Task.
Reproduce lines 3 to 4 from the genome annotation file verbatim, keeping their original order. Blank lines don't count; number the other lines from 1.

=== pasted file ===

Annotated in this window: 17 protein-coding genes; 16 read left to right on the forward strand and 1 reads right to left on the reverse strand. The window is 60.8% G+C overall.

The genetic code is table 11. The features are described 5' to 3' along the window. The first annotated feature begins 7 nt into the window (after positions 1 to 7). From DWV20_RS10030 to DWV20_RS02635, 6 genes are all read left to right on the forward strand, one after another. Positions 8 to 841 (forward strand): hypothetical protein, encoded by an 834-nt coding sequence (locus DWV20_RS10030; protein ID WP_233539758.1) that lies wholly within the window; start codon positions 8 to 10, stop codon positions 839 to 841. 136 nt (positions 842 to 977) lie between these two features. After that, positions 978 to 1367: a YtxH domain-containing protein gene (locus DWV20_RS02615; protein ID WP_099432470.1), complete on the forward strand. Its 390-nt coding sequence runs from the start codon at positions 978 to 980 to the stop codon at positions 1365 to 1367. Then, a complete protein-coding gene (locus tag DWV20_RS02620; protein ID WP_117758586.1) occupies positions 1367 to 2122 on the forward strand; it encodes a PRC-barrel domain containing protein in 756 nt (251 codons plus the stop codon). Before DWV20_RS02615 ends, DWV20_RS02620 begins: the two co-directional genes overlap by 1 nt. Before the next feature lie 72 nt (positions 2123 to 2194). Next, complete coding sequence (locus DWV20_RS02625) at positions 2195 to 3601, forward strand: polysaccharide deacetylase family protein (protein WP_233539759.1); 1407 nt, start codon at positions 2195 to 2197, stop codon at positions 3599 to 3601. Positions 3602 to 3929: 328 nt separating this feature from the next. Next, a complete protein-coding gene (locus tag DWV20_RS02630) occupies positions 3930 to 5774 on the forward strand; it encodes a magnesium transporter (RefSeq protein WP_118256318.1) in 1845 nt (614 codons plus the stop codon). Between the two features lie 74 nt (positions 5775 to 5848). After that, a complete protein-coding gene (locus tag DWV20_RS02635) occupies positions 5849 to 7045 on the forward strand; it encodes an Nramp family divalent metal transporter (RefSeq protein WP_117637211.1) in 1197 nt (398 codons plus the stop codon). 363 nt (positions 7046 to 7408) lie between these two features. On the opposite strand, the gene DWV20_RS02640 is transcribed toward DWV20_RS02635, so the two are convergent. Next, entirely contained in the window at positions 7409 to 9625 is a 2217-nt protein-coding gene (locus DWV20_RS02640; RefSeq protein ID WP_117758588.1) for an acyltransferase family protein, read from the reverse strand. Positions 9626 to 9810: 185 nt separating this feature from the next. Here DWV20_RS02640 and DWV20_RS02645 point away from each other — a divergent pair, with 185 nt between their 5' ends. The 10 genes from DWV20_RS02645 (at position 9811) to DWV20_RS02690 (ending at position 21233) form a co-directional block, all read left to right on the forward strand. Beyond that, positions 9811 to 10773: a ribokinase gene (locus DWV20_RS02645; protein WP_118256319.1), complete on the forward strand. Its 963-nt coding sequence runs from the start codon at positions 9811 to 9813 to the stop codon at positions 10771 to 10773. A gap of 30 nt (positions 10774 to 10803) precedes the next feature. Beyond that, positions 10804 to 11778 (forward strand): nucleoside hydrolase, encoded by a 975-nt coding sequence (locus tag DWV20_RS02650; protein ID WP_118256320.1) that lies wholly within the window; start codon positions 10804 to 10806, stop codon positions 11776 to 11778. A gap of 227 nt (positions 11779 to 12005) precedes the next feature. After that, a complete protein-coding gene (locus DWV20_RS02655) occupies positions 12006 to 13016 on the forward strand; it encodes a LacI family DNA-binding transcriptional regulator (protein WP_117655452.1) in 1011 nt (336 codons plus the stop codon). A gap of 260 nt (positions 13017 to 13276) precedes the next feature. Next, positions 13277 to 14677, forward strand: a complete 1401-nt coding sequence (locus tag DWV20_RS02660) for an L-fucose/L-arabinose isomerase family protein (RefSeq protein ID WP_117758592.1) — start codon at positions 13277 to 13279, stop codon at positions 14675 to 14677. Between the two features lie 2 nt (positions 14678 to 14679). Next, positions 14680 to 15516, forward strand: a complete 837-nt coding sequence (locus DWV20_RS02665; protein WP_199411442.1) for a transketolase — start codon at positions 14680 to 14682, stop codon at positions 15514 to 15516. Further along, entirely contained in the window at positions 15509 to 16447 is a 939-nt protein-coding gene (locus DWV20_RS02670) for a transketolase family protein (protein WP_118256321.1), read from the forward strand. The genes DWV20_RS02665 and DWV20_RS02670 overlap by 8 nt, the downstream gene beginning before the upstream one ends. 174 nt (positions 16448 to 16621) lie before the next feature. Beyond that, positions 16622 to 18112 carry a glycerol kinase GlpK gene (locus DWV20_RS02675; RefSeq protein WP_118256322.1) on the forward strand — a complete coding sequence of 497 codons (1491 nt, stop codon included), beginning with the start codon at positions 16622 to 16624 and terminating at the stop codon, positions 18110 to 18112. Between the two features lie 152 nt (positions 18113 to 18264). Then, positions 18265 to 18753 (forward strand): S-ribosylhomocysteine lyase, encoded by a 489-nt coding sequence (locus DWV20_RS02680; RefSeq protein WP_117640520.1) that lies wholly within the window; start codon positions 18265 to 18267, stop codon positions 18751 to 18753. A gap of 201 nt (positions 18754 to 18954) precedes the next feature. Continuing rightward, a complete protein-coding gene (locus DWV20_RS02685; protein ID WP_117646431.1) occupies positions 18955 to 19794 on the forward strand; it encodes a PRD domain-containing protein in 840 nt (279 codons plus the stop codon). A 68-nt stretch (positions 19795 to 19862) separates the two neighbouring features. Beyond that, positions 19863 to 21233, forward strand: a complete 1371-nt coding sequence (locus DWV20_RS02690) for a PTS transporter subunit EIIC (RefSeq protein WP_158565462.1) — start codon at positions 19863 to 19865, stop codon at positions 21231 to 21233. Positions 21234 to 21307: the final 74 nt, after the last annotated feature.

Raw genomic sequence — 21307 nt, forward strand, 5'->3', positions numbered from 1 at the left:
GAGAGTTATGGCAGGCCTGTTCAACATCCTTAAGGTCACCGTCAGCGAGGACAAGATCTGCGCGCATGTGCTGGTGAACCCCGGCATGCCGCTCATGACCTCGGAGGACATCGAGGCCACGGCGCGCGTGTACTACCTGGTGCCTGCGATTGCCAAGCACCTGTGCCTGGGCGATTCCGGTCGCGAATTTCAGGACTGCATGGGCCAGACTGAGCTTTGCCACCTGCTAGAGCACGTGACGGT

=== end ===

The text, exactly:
Raw genomic sequence — 21307 nt, forward strand, 5'->3', positions numbered from 1 at the left:
GAGAGTTATGGCAGGCCTGTTCAACATCCTTAAGGTCACCGTCAGCGAGGACAAGATCTGCGCGCATGTGCTGGTGAACCCCGGCATGCCGCTCATGACCTCGGAGGACATCGAGGCCACGGCGCGCGTGTACTACCTGGTGCCTGCGATTGCCAAGCACCTGTGCCTGGGCGATTCCGGTCGCGAATTTCAGGACTGCATGGGCCAGACTGAGCTTTGCCACCTGCTAGAGCACGTGACGGT